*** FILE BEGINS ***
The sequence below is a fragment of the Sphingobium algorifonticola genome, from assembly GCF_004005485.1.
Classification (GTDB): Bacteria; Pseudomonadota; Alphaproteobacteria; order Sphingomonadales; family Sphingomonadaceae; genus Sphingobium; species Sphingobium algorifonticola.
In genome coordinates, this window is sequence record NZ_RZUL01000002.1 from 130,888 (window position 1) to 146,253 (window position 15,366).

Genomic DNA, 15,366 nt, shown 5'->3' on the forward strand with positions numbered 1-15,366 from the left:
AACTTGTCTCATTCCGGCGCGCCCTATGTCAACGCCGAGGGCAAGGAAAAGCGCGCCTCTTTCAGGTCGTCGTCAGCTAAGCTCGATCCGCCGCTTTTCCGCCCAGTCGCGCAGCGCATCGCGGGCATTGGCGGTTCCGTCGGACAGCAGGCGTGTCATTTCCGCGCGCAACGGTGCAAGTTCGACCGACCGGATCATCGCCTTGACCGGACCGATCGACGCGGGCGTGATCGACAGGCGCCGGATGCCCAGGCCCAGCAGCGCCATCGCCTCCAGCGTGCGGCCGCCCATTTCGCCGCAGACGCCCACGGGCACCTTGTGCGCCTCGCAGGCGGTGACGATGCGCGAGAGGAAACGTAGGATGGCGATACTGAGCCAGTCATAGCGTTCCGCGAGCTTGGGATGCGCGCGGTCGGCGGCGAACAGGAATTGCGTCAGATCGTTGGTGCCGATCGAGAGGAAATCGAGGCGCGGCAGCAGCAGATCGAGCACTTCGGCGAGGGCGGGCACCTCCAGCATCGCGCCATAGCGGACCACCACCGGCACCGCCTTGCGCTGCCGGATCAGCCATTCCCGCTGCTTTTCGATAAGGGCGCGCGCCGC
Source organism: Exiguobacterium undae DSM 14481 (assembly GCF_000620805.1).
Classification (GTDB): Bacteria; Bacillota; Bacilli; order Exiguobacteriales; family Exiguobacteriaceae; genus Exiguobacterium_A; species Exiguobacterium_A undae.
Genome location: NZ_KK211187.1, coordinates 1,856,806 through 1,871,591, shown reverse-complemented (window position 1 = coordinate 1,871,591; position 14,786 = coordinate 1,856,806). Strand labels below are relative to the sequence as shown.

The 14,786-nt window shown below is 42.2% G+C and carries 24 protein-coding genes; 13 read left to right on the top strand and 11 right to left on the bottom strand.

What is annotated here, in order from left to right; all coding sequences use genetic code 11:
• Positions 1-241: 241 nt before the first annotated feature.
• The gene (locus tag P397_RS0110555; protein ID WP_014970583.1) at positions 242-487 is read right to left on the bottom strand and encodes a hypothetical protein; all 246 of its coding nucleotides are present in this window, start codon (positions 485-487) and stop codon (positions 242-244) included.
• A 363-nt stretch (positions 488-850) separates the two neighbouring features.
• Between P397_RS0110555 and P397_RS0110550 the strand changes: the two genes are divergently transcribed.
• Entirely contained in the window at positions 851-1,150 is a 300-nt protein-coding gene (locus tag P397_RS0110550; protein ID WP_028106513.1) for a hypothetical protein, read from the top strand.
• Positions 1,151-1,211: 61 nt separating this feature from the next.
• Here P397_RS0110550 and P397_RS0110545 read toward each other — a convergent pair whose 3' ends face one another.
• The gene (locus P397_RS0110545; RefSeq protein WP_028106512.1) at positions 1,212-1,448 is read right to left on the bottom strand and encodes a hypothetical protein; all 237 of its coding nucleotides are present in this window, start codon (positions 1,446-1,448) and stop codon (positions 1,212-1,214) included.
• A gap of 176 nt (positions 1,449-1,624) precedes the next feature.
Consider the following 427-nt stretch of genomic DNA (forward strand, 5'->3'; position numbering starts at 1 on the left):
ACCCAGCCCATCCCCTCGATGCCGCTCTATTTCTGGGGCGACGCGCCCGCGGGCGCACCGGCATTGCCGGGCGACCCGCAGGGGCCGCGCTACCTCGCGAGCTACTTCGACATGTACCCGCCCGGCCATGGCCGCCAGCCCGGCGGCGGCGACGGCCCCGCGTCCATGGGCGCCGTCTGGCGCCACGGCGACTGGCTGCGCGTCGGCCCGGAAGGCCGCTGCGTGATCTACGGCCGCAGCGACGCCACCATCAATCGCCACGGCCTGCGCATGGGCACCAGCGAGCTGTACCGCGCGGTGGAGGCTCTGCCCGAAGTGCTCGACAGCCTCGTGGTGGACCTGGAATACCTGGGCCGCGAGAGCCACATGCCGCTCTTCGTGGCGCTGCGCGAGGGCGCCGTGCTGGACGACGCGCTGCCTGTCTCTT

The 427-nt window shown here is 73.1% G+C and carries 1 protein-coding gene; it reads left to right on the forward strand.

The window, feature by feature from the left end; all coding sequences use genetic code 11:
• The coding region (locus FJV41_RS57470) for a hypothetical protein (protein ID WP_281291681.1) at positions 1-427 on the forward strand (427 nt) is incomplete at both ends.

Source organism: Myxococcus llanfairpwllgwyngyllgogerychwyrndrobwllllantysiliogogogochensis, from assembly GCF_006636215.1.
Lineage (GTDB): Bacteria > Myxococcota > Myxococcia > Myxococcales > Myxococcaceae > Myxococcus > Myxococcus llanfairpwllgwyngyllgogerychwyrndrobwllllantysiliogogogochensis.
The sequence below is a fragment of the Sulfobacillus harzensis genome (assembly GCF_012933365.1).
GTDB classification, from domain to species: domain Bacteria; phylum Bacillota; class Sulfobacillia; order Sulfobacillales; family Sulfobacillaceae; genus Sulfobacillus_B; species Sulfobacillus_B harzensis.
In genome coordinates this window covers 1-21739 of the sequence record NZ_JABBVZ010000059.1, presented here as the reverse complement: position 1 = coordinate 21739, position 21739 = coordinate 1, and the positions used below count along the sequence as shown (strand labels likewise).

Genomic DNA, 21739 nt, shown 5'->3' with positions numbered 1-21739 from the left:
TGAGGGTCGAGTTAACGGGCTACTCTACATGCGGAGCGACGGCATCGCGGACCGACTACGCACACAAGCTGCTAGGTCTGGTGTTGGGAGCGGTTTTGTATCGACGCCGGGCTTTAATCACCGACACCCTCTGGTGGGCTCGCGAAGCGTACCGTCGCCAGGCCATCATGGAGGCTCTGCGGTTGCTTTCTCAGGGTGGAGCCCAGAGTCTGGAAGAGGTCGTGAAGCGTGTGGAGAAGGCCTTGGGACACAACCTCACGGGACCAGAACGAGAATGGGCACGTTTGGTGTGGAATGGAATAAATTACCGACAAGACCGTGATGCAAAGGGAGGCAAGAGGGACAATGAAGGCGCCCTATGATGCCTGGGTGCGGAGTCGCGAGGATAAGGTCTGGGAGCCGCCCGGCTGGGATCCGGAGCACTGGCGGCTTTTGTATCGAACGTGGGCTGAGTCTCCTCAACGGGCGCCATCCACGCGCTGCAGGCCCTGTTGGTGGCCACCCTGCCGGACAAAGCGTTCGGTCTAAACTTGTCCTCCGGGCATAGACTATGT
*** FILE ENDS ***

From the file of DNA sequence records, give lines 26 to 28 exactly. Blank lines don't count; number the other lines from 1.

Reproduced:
Lineage (GTDB): Bacteria > Myxococcota > Myxococcia > Myxococcales > Myxococcaceae > Myxococcus > Myxococcus llanfairpwllgwyngyllgogerychwyrndrobwllllantysiliogogogochensis.
The sequence below is a fragment of the Sulfobacillus harzensis genome (assembly GCF_012933365.1).
GTDB classification, from domain to species: domain Bacteria; phylum Bacillota; class Sulfobacillia; order Sulfobacillales; family Sulfobacillaceae; genus Sulfobacillus_B; species Sulfobacillus_B harzensis.